The Food and Drug Administration is investigating a new outbreak of infections caused by Salmonella.

The agency has not yet determined the source of the Salmonella Irumu, but traceback has begun. The FDA has not reported what food or foods are being traced.

As of July 10, there were 26 confirmed patients in the outbreak. The FDA has not revealed the patients’ ages or locations.  

There are likely many more patients in the outbreak because of underreporting. This is because many people do not seek medical attention or are not treated explicitly for Salmonella. The Centers for Disease Control and Prevention says that for every confirmed patient in a Salmonella outbreak, 29 patients go unreported.

In other outbreak news
Salmonella Typhimurium infections have grown from 80 to 83 patients in the past week. Investigations are ongoing, and the FDA has begun traceback efforts. The agency has not yet reported what food or foods are being traced.

The FDA has not reported the ages of the patients or where they live.

About Salmonella infections
Food contaminated with Salmonella bacteria does not usually look, smell, or taste spoiled. However, anyone can become sick with a Salmonella infection. According to the CDC, infants, children, seniors, and people with weakened immune systems are at higher risk of serious illness because their immune systems are fragile.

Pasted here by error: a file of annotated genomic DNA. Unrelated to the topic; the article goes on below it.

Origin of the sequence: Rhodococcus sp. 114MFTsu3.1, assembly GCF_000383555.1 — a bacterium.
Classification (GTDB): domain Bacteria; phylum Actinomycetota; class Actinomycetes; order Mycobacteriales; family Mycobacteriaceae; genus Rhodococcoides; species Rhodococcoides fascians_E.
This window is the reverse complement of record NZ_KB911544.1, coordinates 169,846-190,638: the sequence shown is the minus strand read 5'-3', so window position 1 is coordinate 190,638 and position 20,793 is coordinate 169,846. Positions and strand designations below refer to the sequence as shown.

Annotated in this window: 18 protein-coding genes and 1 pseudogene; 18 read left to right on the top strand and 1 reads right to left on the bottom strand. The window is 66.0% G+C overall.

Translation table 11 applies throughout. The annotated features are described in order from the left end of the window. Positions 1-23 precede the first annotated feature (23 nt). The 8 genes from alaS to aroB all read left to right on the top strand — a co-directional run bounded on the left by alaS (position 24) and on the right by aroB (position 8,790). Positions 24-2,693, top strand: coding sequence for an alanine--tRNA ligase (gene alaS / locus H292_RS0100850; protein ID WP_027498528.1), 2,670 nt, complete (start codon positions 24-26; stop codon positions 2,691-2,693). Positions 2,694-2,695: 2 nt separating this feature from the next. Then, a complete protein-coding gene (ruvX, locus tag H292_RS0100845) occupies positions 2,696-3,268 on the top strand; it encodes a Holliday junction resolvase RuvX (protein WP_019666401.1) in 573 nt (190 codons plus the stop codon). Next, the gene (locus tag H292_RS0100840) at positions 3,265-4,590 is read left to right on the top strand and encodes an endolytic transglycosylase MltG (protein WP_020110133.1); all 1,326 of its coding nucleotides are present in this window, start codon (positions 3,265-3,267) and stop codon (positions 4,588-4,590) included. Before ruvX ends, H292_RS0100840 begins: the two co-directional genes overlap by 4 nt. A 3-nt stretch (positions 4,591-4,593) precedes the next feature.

Anyone who has developed symptoms of Salmonella infection should seek medical attention. Sick people should tell their doctors about the possible exposure to Salmonella bacteria because special tests are necessary to diagnose salmonellosis. Salmonella infection symptoms can mimic other illnesses, frequently leading to misdiagnosis.

Symptoms of Salmonella infection can include diarrhea, abdominal cramps, and fever within 12 to 72 hours after eating contaminated food. Otherwise, healthy adults are usually sick for four to seven days. In some cases, however, diarrhea may be so severe that patients require hospitalization.

Older adults, children, pregnant women, and people with weakened immune systems, such as cancer patients, are more likely to develop severe illness and serious, sometimes life-threatening conditions.

Some people become infected without showing any symptoms. However, they may still spread the infection to others.

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